New HEAL Study: Neighbourhood influences on youth mental health and stress levels during the first six months of the COVID-19 pandemic

A team of researchers led by Alexander Wray with Gina Martin, Kendra Nelson Ferguson, Stephanie Coen, Jamie Seabrook and Jason Gilliland recently published an article entitled: “Neighbourhood influences on youth mental health and stress levels during the first six months of the COVID-19 pandemic” in Cities & Health.

The QuaranTEENing Study developed a teen-informed online survey to understand how youth mental health and stress levels were impacted by policy responses to the COVID-19 pandemic. Given youth were unable to attend school in person, they were often constrained to their immediate home environments.

The study team sought to understand how age, gender, ethnicity, dietary habits, physical activity levels, and the availability of parks, fast food, convenience stores and grocery stores could correlate with mental health and stress levels. In addition, the team examined how these relationships varied between youth living in urban areas as compared to those living in suburban areas. The team found suburban-dwelling youth were significantly more affected by features of their surrounding neighbourhoods than urban-dwelling youth in changes to their mental health and stress levels. Park area did not have a substantial impact on these measures, but the presence of fast food and convenience store outlets did. The team hypothesized that these retail locations were sites of social connection for youth, given they were the only destinations outside of the home that people were allowed to go to together.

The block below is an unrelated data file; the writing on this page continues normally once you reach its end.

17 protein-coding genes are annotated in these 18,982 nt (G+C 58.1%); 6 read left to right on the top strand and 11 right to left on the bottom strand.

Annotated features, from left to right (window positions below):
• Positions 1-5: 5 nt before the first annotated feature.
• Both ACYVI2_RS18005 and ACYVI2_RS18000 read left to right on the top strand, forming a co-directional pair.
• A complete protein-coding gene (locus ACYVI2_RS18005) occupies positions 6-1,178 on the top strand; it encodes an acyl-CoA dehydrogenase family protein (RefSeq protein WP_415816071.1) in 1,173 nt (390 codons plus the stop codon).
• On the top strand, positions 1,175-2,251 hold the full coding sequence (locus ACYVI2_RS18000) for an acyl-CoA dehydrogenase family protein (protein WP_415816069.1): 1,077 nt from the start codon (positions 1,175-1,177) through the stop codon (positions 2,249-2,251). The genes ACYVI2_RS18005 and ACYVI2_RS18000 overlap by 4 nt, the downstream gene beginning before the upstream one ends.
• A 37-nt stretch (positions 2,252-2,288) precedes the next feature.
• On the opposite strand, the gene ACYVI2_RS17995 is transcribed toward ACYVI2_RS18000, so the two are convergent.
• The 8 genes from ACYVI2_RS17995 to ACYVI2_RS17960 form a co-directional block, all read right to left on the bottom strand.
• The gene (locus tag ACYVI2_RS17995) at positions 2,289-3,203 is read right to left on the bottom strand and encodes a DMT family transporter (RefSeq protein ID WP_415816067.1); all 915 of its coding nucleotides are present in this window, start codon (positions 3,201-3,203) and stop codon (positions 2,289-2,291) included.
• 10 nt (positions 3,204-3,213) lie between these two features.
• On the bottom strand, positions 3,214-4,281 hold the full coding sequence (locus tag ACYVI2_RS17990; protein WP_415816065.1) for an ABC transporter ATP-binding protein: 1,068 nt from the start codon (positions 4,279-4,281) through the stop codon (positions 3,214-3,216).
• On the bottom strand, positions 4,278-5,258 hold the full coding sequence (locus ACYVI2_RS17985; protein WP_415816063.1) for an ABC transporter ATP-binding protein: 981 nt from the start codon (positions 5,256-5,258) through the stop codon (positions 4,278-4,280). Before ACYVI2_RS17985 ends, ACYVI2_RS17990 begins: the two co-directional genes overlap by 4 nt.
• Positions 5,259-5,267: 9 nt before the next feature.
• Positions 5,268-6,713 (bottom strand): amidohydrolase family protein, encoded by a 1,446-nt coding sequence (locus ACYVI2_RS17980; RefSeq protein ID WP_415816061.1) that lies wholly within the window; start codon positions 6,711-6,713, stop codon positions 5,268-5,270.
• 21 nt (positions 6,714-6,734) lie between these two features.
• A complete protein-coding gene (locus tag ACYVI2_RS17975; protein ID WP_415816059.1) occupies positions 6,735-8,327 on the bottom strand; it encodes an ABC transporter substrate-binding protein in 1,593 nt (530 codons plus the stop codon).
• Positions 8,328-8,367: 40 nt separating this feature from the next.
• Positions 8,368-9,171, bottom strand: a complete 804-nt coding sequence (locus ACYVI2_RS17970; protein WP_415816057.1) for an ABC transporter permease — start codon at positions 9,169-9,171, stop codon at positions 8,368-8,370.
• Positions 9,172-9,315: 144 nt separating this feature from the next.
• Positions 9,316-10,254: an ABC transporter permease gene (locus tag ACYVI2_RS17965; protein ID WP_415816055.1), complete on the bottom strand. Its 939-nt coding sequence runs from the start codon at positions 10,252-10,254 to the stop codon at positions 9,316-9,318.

Citation: Alexander Wray, Gina Martin, Kendra Nelson Ferguson, Stephanie Coen, Jamie Seabrook, and Jason Gilliland. “Neighbourhood influences on youth mental health and stress levels during the first six months of the COVID-19 pandemic.” Cities & Health. 2023. https://doi.org/10.1080/23748834.2023.2282850

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